Black Seminoles Original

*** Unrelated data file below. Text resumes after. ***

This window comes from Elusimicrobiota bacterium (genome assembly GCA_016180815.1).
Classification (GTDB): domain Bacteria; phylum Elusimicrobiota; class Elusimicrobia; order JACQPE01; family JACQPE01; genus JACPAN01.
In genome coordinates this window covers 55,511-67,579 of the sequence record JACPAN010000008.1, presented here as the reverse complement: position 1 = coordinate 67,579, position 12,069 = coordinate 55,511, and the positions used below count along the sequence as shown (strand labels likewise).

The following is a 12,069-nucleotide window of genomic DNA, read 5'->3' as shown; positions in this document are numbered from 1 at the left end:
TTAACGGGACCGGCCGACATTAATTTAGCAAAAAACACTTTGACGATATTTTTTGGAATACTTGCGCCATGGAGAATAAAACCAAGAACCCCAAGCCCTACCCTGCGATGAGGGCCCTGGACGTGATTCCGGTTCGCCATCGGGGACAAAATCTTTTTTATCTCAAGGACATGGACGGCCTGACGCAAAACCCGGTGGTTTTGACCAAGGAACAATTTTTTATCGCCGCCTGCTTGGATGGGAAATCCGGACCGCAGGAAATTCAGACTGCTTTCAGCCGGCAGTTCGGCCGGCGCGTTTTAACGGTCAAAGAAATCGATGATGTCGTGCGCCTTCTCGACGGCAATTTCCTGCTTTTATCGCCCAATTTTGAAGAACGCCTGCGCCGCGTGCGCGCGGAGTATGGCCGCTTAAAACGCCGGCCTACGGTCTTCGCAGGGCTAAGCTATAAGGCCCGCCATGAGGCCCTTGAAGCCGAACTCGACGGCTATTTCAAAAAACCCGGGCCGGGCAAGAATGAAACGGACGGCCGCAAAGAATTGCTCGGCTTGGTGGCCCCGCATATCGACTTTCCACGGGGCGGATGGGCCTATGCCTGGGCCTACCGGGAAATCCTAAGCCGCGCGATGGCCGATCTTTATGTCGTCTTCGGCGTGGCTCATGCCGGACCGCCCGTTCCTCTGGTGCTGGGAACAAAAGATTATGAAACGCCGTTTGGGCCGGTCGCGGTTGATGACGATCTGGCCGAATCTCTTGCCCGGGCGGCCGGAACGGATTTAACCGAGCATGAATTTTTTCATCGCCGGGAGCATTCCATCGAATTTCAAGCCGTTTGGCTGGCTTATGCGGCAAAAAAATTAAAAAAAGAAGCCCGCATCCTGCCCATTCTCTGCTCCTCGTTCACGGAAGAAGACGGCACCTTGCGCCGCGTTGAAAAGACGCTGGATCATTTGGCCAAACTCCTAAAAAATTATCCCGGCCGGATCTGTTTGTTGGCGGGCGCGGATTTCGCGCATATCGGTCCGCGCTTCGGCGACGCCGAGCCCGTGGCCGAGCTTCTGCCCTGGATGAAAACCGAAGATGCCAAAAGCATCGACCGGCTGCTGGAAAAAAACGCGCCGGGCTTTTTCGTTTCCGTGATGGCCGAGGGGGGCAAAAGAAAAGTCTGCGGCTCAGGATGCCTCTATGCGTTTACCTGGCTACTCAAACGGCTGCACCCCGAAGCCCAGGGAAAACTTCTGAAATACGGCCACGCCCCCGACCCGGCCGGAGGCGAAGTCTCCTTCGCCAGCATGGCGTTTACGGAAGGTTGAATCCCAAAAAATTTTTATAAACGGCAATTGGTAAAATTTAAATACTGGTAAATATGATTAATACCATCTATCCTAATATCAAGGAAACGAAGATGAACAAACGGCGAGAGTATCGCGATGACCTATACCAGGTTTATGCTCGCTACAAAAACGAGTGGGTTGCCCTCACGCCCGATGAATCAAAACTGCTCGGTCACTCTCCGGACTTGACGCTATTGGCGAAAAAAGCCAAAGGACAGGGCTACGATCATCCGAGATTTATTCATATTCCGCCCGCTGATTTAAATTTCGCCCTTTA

By Christopher D. Kimball Special to the Huachuca Scout (Author's note: This month during Black History Month, we have seen several reminders of the Buffalo Soldiers and their triumph in difficult situations. Here is a little-known story about one group of men who went from fighting against the United States to becoming Buffalo Soldiers in one generation. Little is said about the black Seminoles, so I feel it is important that their story be told.) In the late 18th and early 19th centuries, Florida was spanish territory. Many slaves from plantations in the Southeast escaped to Florida because it was the nearest international border. Once there, the former slaves were adopted by the Seminole Indians, who themselves had escaped from slavery and political unrest among the Creek Indians. The former slaves organized towns and fully adopted the Creek-Seminole customs and languages, and soon many blacks were born as free men. The black Seminoles had a voice in the head Seminole councils. They made political decisions and participated in seminole battles and raiding parties. The plantations could not tolerate the fact that their slaves were escaping to Florida in alarming numbers. Since the plantation owners ran the government in the south and made political decisions, the federal government became involved. From 1780 to 1818, border raids were constant between all sides. Plantation owners in Georgia and Mississippi territories wanted the Florida land and accused the Seminoles of taking their slaves. The Seminoles accused the slave owners of raiding them and taking their black Seminole allies. On top of that, the Creek Indians declared that the Seminoles were under their authority and demanded them back as slaves. The United States wanted Florida and thought it should be part of America. The Spanish government did not do anything to control the Indians raiding southern Georgia, and the United States did not do anything to control the plantation owners from raiding the Indians. The worst incident in the border skirmishes happened July 27, 1816. A group of black Seminoles had moved into a fort that the British had abandoned on the Appalachicola River in Florida, which became known as Negro Fort. An American supply ship travelling up river to Fort Scott, Ga., came upon the fort and both sides started firing. A lucky shot from the ship hit the fort's powder magazine and blew the fort sky-high. Most of the black Seminoles who were inside the fort were killed instantly. In 1818, Gen. Andrew Jackson took a force of 3500 Creek Indians, regular army troops and Tennessee volunteers, and attacked and destroyed several black Seminole towns in northern Florida. The black Seminoles put up the hardest resistance and held back Jackson's army while the villagers in northern Florida were evacuated. When the blacks retreated, they left only empty villages for Jackson, who burned and looted them. When the Spanish asked Jackson to explain why he attacked Spanish Florida, he said, "to chastise a savage foe, who, combined with a lawless band of Negro brigands, have for some time past been carrying on a cruel and unprovoked war against the citizens of the United States, and has compelled the president to direct me to march my army into Florida." Spain realized that it couldn't keep Florida and sold in to the United States for $5 million. As soon as Florida became United States territory, James Gadsden was authorized by Congress to negotiate a treaty with the Seminoles. He took the view that the whites in Florida were not safe as long as the Indians remained and as long as slaves could run and join the Seminoles. The Treaty of Moultrie Creek was signed in 1823, and one of the provisions was that escaped slaves be returned by the Seminoles to their former masters. By 1825, it was obvious that the Seminoles would not freely give up their black allies to the whites. Governor DuVal tried to persuade them, saying the blacks were no help to them and only caused trouble. Seminole Chief John Hicks responded that the whites had not treated them well since the Treaty of Moultrie Creek. After the Indian Removal Act of 1830, all the Seminoles and their allies were told to leave Florida by Jan. 1, 1836. By December 1835, it was clear that the Seminoles didn't intend to leave. It was decided to send two infantry companies, totaling 110 men under the command of Maj. Francis Dade from Fort Brooke at Tampa Bay, to the Indian agency at Fort King 100 miles away. Two-thirds of the way there, Dec. 28, 1835, the command was ambushed and completely destroyed by the Seminoles. Only a few miles away was a black Seminole village and their warriors came as soon as they heard ches in Texas, but the survivors of Coacoochee's party made it to Mexico and settled there. There are many descendents of the black Seminoles who live in Mexico today and also many along the Rio Grande in Texas. (Lake Seminole on the Rio Grande takes its name from them.) Horse was captured and wounded by a slave raiding party in 1852 and Coacoochee died of small pox in 1857. During the Civil War, many black Seminoles joined the First Kansas Colored Infantry in May 1863 and won a decisive battle against Confederate forces. When they had captured the Confederates, they noticed that they had brought back several hundred sets of handcuffs with them. The handcuffs intended for the black Seminoles were used against the Confederate soldiers instead. After slavery was abolished at the end of the Civil War, the Army sought help against Indian raiding parties along the Rio Grande. The Seminoles spoke the language and knew the land, making them valuable trackers. Many who had settled in Mexico crossed back over the Rio Grande and settled in Texas. From 1873 to 1881, the black Seminoles served as Buffalo Soldiers and scouts for the Army without a single man killed in 25 actions. They fought Comanche and Apache war parties and pursued them for months in the desert and cold without supplies or back-up forces. In July 1875, several black Seminoles were formed into a company of Buffalo Soldier scouts to pursue raiding Comanches in Texas and southeast New Mexico. The Comanches fled and scattered and no major battle took place. One thing the black Seminoles did accomplish during that campaign was to clear the whole area of Plains Indian raiding parties. In 1876, American forts along the border at the Rio Grande were constantly harassed by Indians in Mexico. Gen. E.O.C. Ord organized a large party of Buffalo Soldiers, including several companies of the 10th Cavalry and black Seminoles, to get into Mexico and attack the raiding Indians. They burned a Kickapoo village on the other side of the Rio Grande and scattered the raiders. Only one soldier was lost when he drowned in the Rio Grande. The black Seminoles continued into the next year fighting Indian raiding parties an Mexican revolutionaries around the Rio Grande area. The largest battle that the Seminole Buffalo Soldiers participated in took place in Mexico, near the Big Bend area of the Rio Grande. The Seminoles chased after a group of Kickapoos that were known to be hiding in Mexico, and found the location of the hostile camp high in the Santa Rosa Mountains. The battle took place around Nov.29, 1876, in the snow and the mountains. The Buffalo Soldiers continued without adequate clothing and supplies until they had defeated the Indians who had been raiding in the area. On Dec. 3, the Buffalo Soldiers received a warm welcome back at Fort Clark, Texas, and a rare commendation from the past commander. These days the families related to the former Buffalo Soldiers still get together and talk about the past. Few outsiders know about the amazing and heroic exploits of the black Seminole Buffalo Soldiers. A grave of one of the former scouts seems to sum up a lot, when it simply says, "Born in Florida."